Nike’s Free Hyperfeel Will Amplify The Body’s Natural Ability (video)
The Nike Free Hyperfeel is created to intuitively move with the foot. It is inspired by Nike’s “Nature Amplified” design ethos — an approach focused on the body in motion and fueled by scientific data and athlete insights.
Research insights informed the precise placement of cushioning and outsole traction for a low-profile shoe that provides padding and protection only where necessary. A drop-in Lunarlon insole with flex grooves allows the foot to have direct contact with the Lunarlon cushioning. The waffle outsole is ultra-thin, allowing the foot to get closer to the ground.
Scientists in the Nike Sport Research Lab carefully studied which areas of the foot come into contact with the ground and absorb pressure, and which areas require traction. They used pressure-mapping technology and high-speed film to analyze the foot in motion.
The result is Nike Free Hyperfeel, a shoe that mimics the intricate workings of the human foot: Lunarlon foam replicates cushioned pads under the foot. The outsole protects like hardened skin on the sole. Dynamic Flywire flexes and contracts, inspired by ligaments.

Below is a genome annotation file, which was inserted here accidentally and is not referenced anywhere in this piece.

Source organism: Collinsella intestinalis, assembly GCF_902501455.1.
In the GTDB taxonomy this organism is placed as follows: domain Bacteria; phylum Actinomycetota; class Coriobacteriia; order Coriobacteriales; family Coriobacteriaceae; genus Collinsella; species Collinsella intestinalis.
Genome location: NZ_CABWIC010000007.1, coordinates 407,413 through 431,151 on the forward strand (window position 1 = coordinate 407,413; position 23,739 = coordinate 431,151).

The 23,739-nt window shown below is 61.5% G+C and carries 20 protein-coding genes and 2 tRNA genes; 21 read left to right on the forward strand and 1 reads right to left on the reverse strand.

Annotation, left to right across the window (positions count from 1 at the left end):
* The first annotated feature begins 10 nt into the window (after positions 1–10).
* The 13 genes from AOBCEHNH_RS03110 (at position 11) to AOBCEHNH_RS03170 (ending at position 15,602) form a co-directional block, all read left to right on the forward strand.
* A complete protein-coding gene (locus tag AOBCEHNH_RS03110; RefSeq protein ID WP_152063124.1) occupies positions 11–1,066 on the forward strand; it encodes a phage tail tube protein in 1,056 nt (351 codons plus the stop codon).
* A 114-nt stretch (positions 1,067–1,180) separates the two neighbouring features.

“Nike Free Hyperfeel has fewer total shoe parts and places the foot directly on top of responsive Lunarlon foam,” says Tony Bignell, VP of Nike Footwear Innovation. “The shoe acts as extension of the foot and delivers a natural motion sensation for the runner.”
Harking back to Nike co-founder and Oregon Track & Field coach Bill Bowerman, the Nike Free Hyperfeel is structured on a waffle outsole that is reengineered with strategically placed pistons, reflecting key pressure points. Highly durable XDR rubber is added in high-wear heel areas.
Articulated Lunarlon foam mirrors the flexible, knife-cut cushioning used in Nike Free footwear, but here it is the only intermediary layer between foot and outsole — minimal layers for maximum sensation. (An optional sockliner is included for a personalized fit.)
Fit & Support
Nike Flyknit in the upper provides a compression fit and support where needed without unnecessary structure or weight. Nike Flywire cables lend additional support to help lock the foot down. The upper’s seamless construction significantly reduces the number of shoe components: A typical Air Pegasus running shoe is made up of 57 components. The Nike Free Hyperfeel has just seven. By knitting a one-piece upper, Nike Flyknit construction reduces Nike’s typical upper waste by an average of 90 percent.
The Nike Free Hyperfeel ($175) will be at retail in the U.S., U.K. and Japan beginning Sept. 5. It can be pre-ordered at nike.com/hyperfeel.